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Isn't true that Genetic engineering reduces genetic diversity? When genes are more diverse, they are more robust; for example: pure bred dog tends to have greater health problems than the dear old mutt.

Submitted by: SD Michael


Expert response from Community Manager

Moderator for

Tuesday, 29/10/2013 17:46

Included below is a passage regarding genetic diversity from a response provided by Martina Newell-McGloughlin, director of the international biotechnology program at University of California, Davis.


“Biodiversity is actually enhanced by the adoption of GM crops. Those crops commercialized to date have reduced the impacts of agriculture on biodiversity, through enhanced adoption of conservation tillage practices, reduction of pesticide use and use of more environmentally benign herbicides, and through increasing yields to alleviate pressure to convert additional land into agricultural use.


“With the introduction of GM crops, concern has been raised that crop genetic diversity will decrease because breeding programs will concentrate on a smaller number of high-value cultivars. Studies that have been done to date (cotton in the United States and India, soybeans in the U.S.) find that the introduction of GM crops has not decreased crop diversity. From a broader perspective, GM technology has the potential to actually increase crop diversity by enhancing underutilized alternative crops, and to facilitate more widespread production of heirloom varieties that have fallen out of favor because of their poor agronomic performance, pest/disease susceptibility, lesser adaptability and other undesirable characteristics. Advantageous genes can render them more suitable for widespread commercialization. In addition, transgenic approaches are being used to improve so-called orphan crops, such as sweet potato, cassava, etc., potentially increasing options and improving diversity, especially in sensitive regions.”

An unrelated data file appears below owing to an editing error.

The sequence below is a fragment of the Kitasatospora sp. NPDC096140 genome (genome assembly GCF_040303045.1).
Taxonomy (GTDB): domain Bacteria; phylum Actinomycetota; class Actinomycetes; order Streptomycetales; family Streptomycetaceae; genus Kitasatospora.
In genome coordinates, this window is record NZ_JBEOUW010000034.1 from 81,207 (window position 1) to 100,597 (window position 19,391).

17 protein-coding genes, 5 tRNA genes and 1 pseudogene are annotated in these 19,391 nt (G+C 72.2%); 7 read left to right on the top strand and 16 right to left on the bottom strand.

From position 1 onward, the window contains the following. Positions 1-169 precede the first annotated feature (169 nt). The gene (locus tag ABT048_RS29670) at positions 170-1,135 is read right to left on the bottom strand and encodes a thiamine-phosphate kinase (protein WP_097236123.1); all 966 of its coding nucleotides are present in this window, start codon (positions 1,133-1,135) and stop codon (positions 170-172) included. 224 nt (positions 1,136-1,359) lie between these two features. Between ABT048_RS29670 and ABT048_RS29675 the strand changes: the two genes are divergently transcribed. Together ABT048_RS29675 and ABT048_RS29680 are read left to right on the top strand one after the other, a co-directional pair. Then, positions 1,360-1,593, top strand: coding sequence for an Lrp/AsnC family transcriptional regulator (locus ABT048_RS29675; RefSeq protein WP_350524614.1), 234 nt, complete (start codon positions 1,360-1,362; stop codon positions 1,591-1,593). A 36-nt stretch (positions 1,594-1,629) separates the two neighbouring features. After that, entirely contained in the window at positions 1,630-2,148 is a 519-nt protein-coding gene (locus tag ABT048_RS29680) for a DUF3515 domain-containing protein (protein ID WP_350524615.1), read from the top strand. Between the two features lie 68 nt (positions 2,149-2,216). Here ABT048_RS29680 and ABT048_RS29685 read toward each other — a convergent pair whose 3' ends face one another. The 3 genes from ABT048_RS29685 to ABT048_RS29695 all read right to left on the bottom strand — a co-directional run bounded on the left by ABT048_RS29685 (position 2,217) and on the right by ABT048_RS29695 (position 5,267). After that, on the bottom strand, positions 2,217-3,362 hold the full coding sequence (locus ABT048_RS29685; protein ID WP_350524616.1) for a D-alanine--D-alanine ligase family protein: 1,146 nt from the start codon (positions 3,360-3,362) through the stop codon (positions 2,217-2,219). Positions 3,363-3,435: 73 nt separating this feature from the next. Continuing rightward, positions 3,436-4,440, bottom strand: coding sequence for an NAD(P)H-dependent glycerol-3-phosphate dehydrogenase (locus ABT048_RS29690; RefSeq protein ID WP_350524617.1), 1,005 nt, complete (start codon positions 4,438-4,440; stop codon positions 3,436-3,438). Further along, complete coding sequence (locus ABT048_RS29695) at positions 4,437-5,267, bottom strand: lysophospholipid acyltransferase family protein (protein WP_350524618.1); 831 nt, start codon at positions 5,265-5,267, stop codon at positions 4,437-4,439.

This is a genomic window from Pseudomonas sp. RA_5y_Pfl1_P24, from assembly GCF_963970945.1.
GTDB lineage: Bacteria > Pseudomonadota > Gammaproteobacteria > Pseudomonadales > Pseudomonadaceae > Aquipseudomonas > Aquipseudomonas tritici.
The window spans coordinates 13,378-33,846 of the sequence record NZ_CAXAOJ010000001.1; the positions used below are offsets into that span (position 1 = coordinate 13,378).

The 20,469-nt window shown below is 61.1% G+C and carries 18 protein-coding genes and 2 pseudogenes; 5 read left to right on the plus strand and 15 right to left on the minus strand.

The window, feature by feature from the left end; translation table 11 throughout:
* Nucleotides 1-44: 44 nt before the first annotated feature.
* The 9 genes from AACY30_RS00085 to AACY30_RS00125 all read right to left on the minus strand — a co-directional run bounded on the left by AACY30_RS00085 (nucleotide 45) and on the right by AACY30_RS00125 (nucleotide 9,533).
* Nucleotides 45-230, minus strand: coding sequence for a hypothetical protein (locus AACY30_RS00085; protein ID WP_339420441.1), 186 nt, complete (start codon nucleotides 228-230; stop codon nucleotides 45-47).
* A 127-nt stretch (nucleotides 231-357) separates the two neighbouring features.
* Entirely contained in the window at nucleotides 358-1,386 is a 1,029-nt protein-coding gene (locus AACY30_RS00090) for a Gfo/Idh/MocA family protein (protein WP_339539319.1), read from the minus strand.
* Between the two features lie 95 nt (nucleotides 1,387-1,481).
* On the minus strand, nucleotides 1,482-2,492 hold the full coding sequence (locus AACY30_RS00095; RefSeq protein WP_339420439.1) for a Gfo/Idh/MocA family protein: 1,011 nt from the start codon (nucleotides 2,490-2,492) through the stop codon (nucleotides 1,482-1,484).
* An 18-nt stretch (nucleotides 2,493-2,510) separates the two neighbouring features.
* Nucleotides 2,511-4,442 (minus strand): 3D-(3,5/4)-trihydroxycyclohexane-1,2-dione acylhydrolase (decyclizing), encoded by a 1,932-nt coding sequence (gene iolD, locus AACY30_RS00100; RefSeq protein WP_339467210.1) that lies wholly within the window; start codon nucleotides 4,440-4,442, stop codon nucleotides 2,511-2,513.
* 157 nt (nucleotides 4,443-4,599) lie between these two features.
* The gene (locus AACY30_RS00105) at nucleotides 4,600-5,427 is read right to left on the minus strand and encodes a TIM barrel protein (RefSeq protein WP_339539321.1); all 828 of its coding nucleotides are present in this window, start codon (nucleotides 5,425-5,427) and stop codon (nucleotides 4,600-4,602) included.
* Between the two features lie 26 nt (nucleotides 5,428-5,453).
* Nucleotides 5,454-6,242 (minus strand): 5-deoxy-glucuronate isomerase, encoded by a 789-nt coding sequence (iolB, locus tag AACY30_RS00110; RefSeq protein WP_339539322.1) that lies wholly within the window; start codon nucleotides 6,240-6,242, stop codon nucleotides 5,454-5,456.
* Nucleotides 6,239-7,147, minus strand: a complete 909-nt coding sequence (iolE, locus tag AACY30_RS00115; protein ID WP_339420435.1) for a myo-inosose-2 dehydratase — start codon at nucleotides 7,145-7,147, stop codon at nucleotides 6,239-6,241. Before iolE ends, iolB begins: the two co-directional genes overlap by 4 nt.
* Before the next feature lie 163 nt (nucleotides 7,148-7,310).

The full response is available here.


If you have additional questions after reading this response, please ask.